Josh Goodman is a former staff writer for GOVERNING..E-mail: email@example.com
Ballot Access News had quite an intriguing scoop a few weeks ago: The Vermont legislature is likely to vote to make the state the first in American history to use instant-runoff voting (IRV) for congressional general elections.
For those not familiar with IRV, it's a system where voters rank the candidates, rather than simply voting for one. If one candidate has an outright majority of first-choice votes, he or she wins. Otherwise, whoever receives the fewest first-place votes is eliminated and the second choices of that candidate's voters are then added to the others' totals.
This process continues until one candidate has more than half the votes. IRV is currently used in municipal elections in a handful of places from San Francisco, California to Cary, North Carolina.
Yesterday, I spoke with Vermont Rep. David Zuckerman, a longtime IRV supporter. He confirmed that the bill's prospects look good, although a gubernatorial veto is possible. Zuckerman said the measure doesn't have a veto-proof majority.
Debates over instant-runoff voting are always interesting because they tease out competing conceptions of democracy. Supporters argue that democracy demands we elect the person who is acceptable to the largest number of people, which IRV produces. Opponents of IRV argue that first choices are all that should matter and that there's nothing wrong with plurality winners.
IRV is also sometimes opposed on the grounds that it might cause voter confusion or lead to behind-the-scenes deals between candidates. Such a deal could look like the West Virginia Republican presidential convention on Tuesday.
I thought Zuckerman made a pretty good case, however, that these types of deals are unlikely in a general election. It's much easier to boss around a few delegates than to control tens of thousands of voters. If a deal seemed ideologically incoherent -- if, say, the Republicans and the Socialist Workers Party encouraged their supporters to list each other as second choices -- the press would not be kind.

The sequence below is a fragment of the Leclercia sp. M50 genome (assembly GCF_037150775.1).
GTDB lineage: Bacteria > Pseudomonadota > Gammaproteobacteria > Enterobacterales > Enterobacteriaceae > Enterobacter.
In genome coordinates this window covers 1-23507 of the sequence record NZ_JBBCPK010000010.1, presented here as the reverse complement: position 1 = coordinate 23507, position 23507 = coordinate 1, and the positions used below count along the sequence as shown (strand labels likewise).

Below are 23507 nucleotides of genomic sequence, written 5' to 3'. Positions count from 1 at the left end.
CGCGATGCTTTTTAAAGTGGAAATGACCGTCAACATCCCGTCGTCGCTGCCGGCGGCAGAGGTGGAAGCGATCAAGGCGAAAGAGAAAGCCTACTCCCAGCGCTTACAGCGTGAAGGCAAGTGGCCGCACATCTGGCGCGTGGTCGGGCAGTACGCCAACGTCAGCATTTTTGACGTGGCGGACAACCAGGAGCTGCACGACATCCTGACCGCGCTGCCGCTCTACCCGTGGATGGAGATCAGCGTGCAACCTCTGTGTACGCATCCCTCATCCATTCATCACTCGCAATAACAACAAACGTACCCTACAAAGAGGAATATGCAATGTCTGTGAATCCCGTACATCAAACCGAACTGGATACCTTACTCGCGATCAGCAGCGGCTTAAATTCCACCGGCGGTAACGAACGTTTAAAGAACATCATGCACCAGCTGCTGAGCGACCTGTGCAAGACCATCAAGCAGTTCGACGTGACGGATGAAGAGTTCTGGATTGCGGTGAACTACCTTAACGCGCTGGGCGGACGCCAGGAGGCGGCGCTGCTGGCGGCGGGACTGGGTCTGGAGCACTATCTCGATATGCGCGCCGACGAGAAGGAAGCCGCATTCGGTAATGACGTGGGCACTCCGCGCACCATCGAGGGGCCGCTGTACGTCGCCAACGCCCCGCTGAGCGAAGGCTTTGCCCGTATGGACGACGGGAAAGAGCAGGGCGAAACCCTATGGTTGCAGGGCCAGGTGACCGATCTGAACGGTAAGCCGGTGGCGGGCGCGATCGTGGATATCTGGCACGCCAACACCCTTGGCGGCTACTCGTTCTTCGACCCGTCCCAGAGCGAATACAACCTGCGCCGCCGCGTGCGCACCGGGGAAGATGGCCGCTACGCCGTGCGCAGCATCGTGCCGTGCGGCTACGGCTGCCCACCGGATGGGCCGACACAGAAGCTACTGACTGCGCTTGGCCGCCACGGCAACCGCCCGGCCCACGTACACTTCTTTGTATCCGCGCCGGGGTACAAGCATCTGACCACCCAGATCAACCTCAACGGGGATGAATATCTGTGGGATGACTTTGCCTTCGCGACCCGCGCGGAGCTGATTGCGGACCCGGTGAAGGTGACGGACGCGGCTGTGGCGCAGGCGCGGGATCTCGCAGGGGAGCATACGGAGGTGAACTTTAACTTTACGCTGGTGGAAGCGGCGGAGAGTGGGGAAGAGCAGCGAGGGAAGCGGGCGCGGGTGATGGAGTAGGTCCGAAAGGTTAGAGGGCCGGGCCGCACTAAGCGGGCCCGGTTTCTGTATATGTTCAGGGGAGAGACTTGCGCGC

The biggest impact of IRV might be to make third parties viable. With IRV, liberals in 2000 wouldn't have been tormented over the thought of a vote for Nader electing Bush. They could have voted for Nader as a first choice and Gore second.
In this way, if IRV were implemented nationally, it would eliminate "spoiler" fears, one of the key factors that perpetuates the dominance of the two major parties (more so than their popularity with the public). Zuckerman, a member of the Vermont Progressive Party, is one of only 21 state legislators nationwide who is neither a Democrat nor a Republican (not counting Nebraska's non-partisan legislature), out of nearly 7,400 total.
For now, legislators in Vermont are focusing only on congressional races because there are constitutional concerns about applying IRV to state races. In particular, there's a possible conflict with Vermont's unusual constitutional rule where elections for governor and lieutenant governor are thrown into the legislature if no one receives a majority of the vote. Still, it's not hard to imagine that, if voters like IRV on the federal level, they would demand that all elections use the instant-runoff system.
So would IRV help the Progressives in Vermont? Not unless the voters liked Progressive ideas, Zuckerman notes. "What IRV would allow," he says, "is voters to vote with their true beliefs."
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